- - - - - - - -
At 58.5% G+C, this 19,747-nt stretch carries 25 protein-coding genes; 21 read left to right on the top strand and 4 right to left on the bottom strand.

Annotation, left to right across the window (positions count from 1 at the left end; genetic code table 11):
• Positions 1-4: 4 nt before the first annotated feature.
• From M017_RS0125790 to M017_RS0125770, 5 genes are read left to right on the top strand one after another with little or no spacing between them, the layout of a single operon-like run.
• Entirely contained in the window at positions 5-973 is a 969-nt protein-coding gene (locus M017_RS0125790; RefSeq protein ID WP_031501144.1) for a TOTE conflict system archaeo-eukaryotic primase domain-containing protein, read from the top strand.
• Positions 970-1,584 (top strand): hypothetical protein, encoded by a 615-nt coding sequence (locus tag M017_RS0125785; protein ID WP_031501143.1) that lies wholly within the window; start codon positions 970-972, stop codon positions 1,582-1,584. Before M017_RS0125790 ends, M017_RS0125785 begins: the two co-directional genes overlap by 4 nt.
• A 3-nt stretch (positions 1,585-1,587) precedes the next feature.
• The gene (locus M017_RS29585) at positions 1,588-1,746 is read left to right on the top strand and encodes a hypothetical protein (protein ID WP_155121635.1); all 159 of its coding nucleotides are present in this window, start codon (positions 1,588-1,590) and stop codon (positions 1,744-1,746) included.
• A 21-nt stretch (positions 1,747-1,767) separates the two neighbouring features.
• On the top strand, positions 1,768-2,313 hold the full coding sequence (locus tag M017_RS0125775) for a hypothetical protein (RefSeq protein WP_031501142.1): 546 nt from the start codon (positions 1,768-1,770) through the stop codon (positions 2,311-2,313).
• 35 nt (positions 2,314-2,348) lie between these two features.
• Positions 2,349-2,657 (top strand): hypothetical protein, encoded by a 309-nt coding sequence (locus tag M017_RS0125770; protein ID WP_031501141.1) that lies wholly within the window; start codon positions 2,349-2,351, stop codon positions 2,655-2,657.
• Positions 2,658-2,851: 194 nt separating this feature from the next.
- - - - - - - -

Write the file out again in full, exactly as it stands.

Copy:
At 58.5% G+C, this 19,747-nt stretch carries 25 protein-coding genes; 21 read left to right on the top strand and 4 right to left on the bottom strand.

Annotation, left to right across the window (positions count from 1 at the left end; genetic code table 11):
• Positions 1-4: 4 nt before the first annotated feature.
• From M017_RS0125790 to M017_RS0125770, 5 genes are read left to right on the top strand one after another with little or no spacing between them, the layout of a single operon-like run.
• Entirely contained in the window at positions 5-973 is a 969-nt protein-coding gene (locus M017_RS0125790; RefSeq protein ID WP_031501144.1) for a TOTE conflict system archaeo-eukaryotic primase domain-containing protein, read from the top strand.
• Positions 970-1,584 (top strand): hypothetical protein, encoded by a 615-nt coding sequence (locus tag M017_RS0125785; protein ID WP_031501143.1) that lies wholly within the window; start codon positions 970-972, stop codon positions 1,582-1,584. Before M017_RS0125790 ends, M017_RS0125785 begins: the two co-directional genes overlap by 4 nt.
• A 3-nt stretch (positions 1,585-1,587) precedes the next feature.
• The gene (locus M017_RS29585) at positions 1,588-1,746 is read left to right on the top strand and encodes a hypothetical protein (protein ID WP_155121635.1); all 159 of its coding nucleotides are present in this window, start codon (positions 1,588-1,590) and stop codon (positions 1,744-1,746) included.
• A 21-nt stretch (positions 1,747-1,767) separates the two neighbouring features.
• On the top strand, positions 1,768-2,313 hold the full coding sequence (locus tag M017_RS0125775) for a hypothetical protein (RefSeq protein WP_031501142.1): 546 nt from the start codon (positions 1,768-1,770) through the stop codon (positions 2,311-2,313).
• 35 nt (positions 2,314-2,348) lie between these two features.
• Positions 2,349-2,657 (top strand): hypothetical protein, encoded by a 309-nt coding sequence (locus tag M017_RS0125770; protein ID WP_031501141.1) that lies wholly within the window; start codon positions 2,349-2,351, stop codon positions 2,655-2,657.
• Positions 2,658-2,851: 194 nt separating this feature from the next.